“Clear eyes, full hearts, can’t lose” was the onscreen mantra of “Friday Night Lights” dating back to its first season, but it’s one that was constantly tested offscreen.
From its ceaselessly uncertain future as an NBC drama to its virtual abandonment by TV Academy voters (one Emmy victory in its first four years, for casting), there was always someone trying to pin a loss on “Lights.”
Sunday at the Primetime Emmys, however, “Lights” did its touchdown dance.
Capping a run that was extended three seasons only by a virtually unprecedented production deal between NBC and satcaster DirecTV, “Lights” won two high-profile drama kudos on Sunday, one for lead actor Kyle Chandler as Coach Eric Taylor, the other for exec producer Jason Katims’ script for the series finale.
“Sometimes it takes a while for your moment to come around,” said David Nevins, who was president of “Lights” producing shingle Imagine Television before becoming Showtime’s entertainment topper last year. “But I couldn’t be happier. Jason and Kyle are two of the most talented and most menschy people I’ve ever worked with.”
Though continually praised by critics for its nuanced, powerful writing and acting, “Lights” operated so far under the radar that it did not receive a nom in either of those categories until 2010, after the series’ second season of firstrun episodes on DirecTV. That year, Chandler and co-star Connie Britton each were tapped, as was writer Rolin Jones for an episode that dealt with a character (Zach Gilford’s Matt Saracen) coming to grips with the death of his father.
Delicate handling of such serious material, without becoming maudlin, was the series’ hallmark, but it was widely perceived that for a series relegated to the outskirts of the TV world, “it’s an honor to be nominated” was the new mantra.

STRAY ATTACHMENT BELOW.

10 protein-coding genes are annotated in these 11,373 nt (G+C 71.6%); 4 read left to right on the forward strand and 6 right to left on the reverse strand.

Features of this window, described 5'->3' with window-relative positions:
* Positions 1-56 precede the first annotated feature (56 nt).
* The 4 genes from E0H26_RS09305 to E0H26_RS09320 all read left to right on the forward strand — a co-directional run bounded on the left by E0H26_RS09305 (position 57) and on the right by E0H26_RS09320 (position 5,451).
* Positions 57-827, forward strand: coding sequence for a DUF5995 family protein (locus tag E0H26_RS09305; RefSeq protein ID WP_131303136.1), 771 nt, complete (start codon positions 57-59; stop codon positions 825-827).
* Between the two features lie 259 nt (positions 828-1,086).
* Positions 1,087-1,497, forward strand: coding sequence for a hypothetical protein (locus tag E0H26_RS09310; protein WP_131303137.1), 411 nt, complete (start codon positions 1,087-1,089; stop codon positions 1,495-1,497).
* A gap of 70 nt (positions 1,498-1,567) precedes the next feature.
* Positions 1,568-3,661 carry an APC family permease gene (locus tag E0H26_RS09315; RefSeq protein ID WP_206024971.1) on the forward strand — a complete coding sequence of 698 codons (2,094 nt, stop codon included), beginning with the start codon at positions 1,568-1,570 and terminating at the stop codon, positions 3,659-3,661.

But, quietly, the groundswell of support for “Lights” grew. This year not only were Chandler and Britton nominated again, alongside Katims for writing, but the show received its first drama series nom.
Though it lost to four-peater “Mad Men” for the drama grand prize, “Lights” had to knock off some serious competition to win its two Emmys. Chandler outpolled Steve Buscemi (“Boardwalk Empire”), Michael C. Hall (“Dexter”), Jon Hamm (“Mad Men”), Hugh Laurie (“House”) and Timothy Olyphant (“Justified”), while in the drama writing category the show’s rivals included “Game of Thrones,” the pilot of “The Killing” and two episodes of “Mad Men,” including the ballyhooed “The Suitcase,” written by showrunner Matthew Weiner.
Taking the Emmy stage to accept his writing award, the unexpected triumph wasn’t lost on Katims.
“To the Academy, I will cherish this,” he said, before uttering one more time, “Clear eyes, full hearts, can’t lose.”